Starting next year, gas will no longer be an option for heating or cooking in most new homes and buildings in Montreal.
A bylaw will prohibit gas connections for new buildings with one to three floors from October 2024 onward. The ban will be implemented for larger buildings in April 2025. This rule applies to all new buildings that don’t obtain permits by the specified deadlines.
The aim of this policy is to reduce greenhouse gas emissions in the building sector, according to Marie-Andrée Mauger, the city’s representative for ecological transition.
The prohibition covers gas stoves, water heaters, and heat pumps in all new buildings, including single-family homes. It encompasses propane, natural gas, and heating oil.
Exceptions to the ban include outdoor heaters, generators, professional stoves for commercial use, temporary heaters used for construction, and barbecues with propane tanks. Industrial buildings and buildings connected to district heating systems are also exempt.
To prevent overloading the electricity grid, the city will allow larger buildings with more than three floors to connect to renewable natural gas sources.
Currently, only a small fraction (around two percent) of Énergir’s network consists of renewable natural gas. However, the city plans to expand this through a biomethanization plant under construction in Montreal East. The plant will become operational in 2025.
The ban is part of the city’s efforts to make its buildings emissions-neutral by 2040. In implementing the ban, the city is following the advice given by Montreal’s permanent commission on water, the environment, sustainable development, and large parks.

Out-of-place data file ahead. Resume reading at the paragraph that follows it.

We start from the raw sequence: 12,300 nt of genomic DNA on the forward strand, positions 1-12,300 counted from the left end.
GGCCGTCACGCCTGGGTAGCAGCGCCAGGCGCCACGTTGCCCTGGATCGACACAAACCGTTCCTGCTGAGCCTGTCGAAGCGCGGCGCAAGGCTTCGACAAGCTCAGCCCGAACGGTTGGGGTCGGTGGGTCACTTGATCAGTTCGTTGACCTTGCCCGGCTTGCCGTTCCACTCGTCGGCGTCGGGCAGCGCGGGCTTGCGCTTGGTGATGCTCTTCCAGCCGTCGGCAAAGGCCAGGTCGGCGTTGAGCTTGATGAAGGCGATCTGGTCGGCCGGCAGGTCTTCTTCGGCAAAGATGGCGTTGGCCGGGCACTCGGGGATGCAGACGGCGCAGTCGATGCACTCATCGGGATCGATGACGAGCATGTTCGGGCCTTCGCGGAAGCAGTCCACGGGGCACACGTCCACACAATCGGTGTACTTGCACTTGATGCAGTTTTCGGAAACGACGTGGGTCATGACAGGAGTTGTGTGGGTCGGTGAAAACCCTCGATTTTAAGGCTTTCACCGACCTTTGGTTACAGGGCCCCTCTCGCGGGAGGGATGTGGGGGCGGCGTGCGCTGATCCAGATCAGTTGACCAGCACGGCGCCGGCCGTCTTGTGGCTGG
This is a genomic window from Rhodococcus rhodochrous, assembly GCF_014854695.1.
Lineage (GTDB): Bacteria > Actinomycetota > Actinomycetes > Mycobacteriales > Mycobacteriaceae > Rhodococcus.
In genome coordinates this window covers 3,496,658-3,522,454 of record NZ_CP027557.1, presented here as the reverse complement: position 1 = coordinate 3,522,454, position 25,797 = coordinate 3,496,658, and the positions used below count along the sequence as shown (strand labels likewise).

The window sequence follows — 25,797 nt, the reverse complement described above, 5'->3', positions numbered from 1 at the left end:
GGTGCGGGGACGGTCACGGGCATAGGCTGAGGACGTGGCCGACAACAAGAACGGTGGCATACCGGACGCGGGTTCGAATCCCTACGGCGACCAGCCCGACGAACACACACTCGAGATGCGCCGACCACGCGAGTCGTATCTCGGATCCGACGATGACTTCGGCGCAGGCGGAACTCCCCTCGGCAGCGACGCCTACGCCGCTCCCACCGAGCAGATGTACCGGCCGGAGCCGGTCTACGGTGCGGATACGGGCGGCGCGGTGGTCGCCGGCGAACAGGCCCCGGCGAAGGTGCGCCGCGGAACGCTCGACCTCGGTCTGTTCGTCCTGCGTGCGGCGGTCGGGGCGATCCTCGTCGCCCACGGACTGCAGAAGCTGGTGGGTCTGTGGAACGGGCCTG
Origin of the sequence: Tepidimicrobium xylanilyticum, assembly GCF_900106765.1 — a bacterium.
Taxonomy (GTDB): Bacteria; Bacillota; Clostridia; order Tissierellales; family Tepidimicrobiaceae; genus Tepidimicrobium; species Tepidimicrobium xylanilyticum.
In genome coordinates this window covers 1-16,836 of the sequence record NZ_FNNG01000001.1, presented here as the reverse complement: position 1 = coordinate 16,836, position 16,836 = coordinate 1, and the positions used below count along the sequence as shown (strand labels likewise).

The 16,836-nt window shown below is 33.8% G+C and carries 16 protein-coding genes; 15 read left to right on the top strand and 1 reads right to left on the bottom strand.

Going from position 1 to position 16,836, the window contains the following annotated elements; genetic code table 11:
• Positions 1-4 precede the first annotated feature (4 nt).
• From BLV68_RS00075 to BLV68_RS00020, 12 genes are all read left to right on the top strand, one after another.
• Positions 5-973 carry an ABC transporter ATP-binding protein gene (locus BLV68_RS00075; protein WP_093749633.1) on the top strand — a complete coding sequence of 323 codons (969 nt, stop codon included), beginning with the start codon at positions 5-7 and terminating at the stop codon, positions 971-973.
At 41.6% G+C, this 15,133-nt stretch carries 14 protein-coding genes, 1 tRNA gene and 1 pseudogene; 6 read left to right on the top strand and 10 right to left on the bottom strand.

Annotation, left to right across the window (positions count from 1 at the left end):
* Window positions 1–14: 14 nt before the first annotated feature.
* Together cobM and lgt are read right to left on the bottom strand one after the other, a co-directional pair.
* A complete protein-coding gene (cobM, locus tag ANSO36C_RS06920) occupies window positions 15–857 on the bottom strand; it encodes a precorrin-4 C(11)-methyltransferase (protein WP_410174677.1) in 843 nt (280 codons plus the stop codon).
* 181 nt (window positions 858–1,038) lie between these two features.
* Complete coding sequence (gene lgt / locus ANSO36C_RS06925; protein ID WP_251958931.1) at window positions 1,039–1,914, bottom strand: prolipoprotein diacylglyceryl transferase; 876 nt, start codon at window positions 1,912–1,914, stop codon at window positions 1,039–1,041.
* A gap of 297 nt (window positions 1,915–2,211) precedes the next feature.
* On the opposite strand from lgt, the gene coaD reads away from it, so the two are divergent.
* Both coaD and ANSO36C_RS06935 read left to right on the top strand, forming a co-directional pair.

Montreal Mayor Valérie Plante emphasized that the city collaborated with Hydro-Québec and Énergir to ensure the ban won’t strain the electricity grid excessively. She stated that this is the first step in an overarching plan to significantly diminish emissions from homes and buildings.
According to the Montreal Gazette, the ban will help prevent around 400 tons of greenhouse gas emissions annually. However, this is only a tiny fraction of the 2.4 million tons that Montreal’s buildings currently emit.
As Montreal announces the ban on fossil fuel use in new buildings, it’s following in the footsteps of major US cities like Seattle, Los Angeles, and New York.
Opponents of the ban are concerned that it will increase utility costs while doing little to protect the environment.